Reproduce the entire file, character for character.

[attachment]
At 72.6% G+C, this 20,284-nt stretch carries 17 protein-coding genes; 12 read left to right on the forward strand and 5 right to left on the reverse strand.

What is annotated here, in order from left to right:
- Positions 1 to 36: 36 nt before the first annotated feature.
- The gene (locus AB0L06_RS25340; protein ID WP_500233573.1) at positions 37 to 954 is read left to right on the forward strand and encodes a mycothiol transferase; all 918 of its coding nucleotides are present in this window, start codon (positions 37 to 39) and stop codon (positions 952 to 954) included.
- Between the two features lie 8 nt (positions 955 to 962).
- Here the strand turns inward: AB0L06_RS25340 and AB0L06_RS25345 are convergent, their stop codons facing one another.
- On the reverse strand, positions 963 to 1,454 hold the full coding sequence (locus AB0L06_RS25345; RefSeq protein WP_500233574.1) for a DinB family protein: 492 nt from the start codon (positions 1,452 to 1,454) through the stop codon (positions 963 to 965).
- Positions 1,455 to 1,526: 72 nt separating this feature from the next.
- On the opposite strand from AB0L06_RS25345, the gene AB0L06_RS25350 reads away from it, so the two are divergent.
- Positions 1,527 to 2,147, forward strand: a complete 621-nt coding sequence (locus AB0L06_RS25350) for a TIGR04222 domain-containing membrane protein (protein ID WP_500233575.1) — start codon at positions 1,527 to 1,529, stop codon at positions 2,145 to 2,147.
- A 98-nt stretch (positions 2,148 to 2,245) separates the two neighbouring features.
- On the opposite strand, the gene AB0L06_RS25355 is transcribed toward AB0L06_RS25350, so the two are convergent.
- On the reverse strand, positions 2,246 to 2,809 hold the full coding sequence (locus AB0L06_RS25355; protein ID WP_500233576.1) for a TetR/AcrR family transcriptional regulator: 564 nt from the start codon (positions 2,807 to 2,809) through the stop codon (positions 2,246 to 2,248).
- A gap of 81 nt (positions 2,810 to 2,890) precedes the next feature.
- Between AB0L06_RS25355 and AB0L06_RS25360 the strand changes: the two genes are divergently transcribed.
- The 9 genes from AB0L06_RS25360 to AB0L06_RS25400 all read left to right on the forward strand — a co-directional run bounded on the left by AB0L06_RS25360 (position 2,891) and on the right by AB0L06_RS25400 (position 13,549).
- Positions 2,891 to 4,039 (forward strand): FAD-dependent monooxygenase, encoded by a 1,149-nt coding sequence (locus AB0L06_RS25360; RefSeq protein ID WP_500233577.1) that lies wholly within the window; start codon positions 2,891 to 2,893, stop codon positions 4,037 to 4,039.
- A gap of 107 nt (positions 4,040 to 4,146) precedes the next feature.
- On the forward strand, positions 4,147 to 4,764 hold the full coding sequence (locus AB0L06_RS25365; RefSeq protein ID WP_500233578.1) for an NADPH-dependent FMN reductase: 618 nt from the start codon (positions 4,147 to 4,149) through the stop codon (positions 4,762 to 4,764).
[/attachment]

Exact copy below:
At 72.6% G+C, this 20,284-nt stretch carries 17 protein-coding genes; 12 read left to right on the forward strand and 5 right to left on the reverse strand.

What is annotated here, in order from left to right:
- Positions 1 to 36: 36 nt before the first annotated feature.
- The gene (locus AB0L06_RS25340; protein ID WP_500233573.1) at positions 37 to 954 is read left to right on the forward strand and encodes a mycothiol transferase; all 918 of its coding nucleotides are present in this window, start codon (positions 37 to 39) and stop codon (positions 952 to 954) included.
- Between the two features lie 8 nt (positions 955 to 962).
- Here the strand turns inward: AB0L06_RS25340 and AB0L06_RS25345 are convergent, their stop codons facing one another.
- On the reverse strand, positions 963 to 1,454 hold the full coding sequence (locus AB0L06_RS25345; RefSeq protein WP_500233574.1) for a DinB family protein: 492 nt from the start codon (positions 1,452 to 1,454) through the stop codon (positions 963 to 965).
- Positions 1,455 to 1,526: 72 nt separating this feature from the next.
- On the opposite strand from AB0L06_RS25345, the gene AB0L06_RS25350 reads away from it, so the two are divergent.
- Positions 1,527 to 2,147, forward strand: a complete 621-nt coding sequence (locus AB0L06_RS25350) for a TIGR04222 domain-containing membrane protein (protein ID WP_500233575.1) — start codon at positions 1,527 to 1,529, stop codon at positions 2,145 to 2,147.
- A 98-nt stretch (positions 2,148 to 2,245) separates the two neighbouring features.
- On the opposite strand, the gene AB0L06_RS25355 is transcribed toward AB0L06_RS25350, so the two are convergent.
- On the reverse strand, positions 2,246 to 2,809 hold the full coding sequence (locus AB0L06_RS25355; protein ID WP_500233576.1) for a TetR/AcrR family transcriptional regulator: 564 nt from the start codon (positions 2,807 to 2,809) through the stop codon (positions 2,246 to 2,248).
- A gap of 81 nt (positions 2,810 to 2,890) precedes the next feature.
- Between AB0L06_RS25355 and AB0L06_RS25360 the strand changes: the two genes are divergently transcribed.
- The 9 genes from AB0L06_RS25360 to AB0L06_RS25400 all read left to right on the forward strand — a co-directional run bounded on the left by AB0L06_RS25360 (position 2,891) and on the right by AB0L06_RS25400 (position 13,549).
- Positions 2,891 to 4,039 (forward strand): FAD-dependent monooxygenase, encoded by a 1,149-nt coding sequence (locus AB0L06_RS25360; RefSeq protein ID WP_500233577.1) that lies wholly within the window; start codon positions 2,891 to 2,893, stop codon positions 4,037 to 4,039.
- A gap of 107 nt (positions 4,040 to 4,146) precedes the next feature.
- On the forward strand, positions 4,147 to 4,764 hold the full coding sequence (locus AB0L06_RS25365; RefSeq protein ID WP_500233578.1) for an NADPH-dependent FMN reductase: 618 nt from the start codon (positions 4,147 to 4,149) through the stop codon (positions 4,762 to 4,764).